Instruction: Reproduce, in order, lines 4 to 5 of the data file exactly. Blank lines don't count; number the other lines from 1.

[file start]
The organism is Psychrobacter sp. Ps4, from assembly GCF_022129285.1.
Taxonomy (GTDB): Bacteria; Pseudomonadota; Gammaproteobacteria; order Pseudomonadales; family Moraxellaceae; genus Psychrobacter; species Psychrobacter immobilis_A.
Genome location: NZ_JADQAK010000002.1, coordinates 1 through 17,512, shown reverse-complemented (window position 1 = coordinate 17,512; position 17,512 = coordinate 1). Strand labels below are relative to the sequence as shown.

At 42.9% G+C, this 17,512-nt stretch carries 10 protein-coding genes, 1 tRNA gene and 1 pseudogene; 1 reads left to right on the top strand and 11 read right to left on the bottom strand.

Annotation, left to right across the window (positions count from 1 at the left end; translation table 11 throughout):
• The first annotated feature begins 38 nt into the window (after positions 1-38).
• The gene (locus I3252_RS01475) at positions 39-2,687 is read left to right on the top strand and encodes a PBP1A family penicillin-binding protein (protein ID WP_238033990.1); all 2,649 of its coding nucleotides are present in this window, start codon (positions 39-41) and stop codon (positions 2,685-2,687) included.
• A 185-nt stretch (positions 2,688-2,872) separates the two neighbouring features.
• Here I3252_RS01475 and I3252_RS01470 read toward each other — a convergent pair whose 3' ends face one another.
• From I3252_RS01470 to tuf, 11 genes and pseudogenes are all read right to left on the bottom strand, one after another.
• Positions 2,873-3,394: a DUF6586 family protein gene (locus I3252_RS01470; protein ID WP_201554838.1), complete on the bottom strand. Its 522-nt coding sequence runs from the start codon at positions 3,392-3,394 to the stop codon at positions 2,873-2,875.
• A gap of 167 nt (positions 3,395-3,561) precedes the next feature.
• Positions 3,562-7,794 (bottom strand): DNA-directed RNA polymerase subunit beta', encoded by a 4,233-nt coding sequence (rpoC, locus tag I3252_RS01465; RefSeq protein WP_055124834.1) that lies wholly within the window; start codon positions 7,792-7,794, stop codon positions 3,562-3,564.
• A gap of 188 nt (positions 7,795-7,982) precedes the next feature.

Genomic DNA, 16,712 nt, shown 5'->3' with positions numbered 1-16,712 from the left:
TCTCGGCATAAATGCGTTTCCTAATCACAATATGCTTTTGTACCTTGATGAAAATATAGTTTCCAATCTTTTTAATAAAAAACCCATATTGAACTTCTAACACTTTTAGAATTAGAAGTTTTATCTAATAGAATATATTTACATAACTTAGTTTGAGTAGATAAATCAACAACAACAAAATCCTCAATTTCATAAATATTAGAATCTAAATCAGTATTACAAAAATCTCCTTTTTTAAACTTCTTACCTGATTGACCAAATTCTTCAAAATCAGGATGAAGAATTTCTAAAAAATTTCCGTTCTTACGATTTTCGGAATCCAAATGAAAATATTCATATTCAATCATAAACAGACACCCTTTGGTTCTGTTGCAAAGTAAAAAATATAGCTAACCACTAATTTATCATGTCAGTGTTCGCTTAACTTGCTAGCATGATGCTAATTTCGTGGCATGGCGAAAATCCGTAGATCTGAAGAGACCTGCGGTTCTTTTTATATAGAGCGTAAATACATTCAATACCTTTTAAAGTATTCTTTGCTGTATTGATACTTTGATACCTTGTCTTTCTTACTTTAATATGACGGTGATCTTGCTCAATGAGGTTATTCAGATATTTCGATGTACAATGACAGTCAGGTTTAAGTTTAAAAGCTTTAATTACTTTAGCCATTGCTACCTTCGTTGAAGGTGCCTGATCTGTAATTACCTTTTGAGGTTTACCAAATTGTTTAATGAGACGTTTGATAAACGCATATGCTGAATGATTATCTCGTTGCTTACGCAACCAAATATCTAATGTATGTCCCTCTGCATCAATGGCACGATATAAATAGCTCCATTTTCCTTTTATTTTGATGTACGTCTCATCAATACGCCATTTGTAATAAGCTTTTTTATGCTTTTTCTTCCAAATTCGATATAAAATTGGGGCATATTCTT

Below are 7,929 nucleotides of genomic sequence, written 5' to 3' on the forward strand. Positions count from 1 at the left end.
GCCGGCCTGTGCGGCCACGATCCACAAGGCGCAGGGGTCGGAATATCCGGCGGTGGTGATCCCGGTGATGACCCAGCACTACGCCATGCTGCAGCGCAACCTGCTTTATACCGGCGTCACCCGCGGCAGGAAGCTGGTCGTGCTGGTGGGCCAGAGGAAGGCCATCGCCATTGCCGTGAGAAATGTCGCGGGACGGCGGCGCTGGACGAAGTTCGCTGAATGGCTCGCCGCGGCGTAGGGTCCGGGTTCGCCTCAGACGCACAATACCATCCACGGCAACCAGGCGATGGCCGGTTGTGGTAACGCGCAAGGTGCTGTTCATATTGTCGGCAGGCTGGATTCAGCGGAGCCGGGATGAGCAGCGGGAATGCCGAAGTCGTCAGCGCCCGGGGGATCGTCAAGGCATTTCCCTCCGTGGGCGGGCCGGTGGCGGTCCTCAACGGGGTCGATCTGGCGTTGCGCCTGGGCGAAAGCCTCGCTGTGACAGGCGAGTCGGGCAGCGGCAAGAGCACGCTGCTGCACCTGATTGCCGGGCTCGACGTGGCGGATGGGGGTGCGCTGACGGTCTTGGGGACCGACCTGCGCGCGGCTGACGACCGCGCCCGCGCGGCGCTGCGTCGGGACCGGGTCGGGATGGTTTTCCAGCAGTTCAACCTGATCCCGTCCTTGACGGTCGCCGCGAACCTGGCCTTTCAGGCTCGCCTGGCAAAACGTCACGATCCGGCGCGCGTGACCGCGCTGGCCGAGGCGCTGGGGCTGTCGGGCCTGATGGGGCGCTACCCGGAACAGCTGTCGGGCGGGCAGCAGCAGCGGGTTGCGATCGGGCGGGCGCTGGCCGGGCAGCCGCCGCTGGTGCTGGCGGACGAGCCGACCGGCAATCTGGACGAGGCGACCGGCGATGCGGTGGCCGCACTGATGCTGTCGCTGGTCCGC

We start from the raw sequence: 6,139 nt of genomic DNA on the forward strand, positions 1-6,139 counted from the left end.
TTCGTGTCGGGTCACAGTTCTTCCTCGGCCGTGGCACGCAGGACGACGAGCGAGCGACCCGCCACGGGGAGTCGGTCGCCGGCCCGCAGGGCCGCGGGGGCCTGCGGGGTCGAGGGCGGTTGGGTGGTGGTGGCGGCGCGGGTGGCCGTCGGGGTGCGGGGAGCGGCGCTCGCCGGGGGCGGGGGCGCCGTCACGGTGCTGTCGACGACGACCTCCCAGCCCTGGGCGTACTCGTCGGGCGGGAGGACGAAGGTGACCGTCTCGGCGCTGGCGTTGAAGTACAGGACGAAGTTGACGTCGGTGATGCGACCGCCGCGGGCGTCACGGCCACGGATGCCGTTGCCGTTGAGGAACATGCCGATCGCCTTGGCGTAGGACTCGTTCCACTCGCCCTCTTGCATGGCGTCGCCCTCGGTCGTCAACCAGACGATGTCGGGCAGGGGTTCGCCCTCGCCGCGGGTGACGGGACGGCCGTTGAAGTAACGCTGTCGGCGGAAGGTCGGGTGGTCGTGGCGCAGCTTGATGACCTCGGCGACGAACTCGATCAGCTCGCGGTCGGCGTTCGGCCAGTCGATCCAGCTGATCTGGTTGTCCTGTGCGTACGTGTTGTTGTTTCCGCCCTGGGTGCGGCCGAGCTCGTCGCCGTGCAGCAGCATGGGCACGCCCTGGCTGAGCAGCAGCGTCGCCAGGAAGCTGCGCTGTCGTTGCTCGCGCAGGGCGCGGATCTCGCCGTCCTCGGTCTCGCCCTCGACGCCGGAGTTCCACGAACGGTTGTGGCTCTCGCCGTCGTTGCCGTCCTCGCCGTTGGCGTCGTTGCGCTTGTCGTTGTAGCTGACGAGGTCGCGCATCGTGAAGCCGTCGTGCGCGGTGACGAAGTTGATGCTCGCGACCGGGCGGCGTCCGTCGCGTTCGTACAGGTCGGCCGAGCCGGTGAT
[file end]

At 42.9% G+C, this 17,512-nt stretch carries 10 protein-coding genes, 1 tRNA gene and 1 pseudogene; 1 reads left to right on the top strand and 11 read right to left on the bottom strand.

Annotation, left to right across the window (positions count from 1 at the left end; translation table 11 throughout):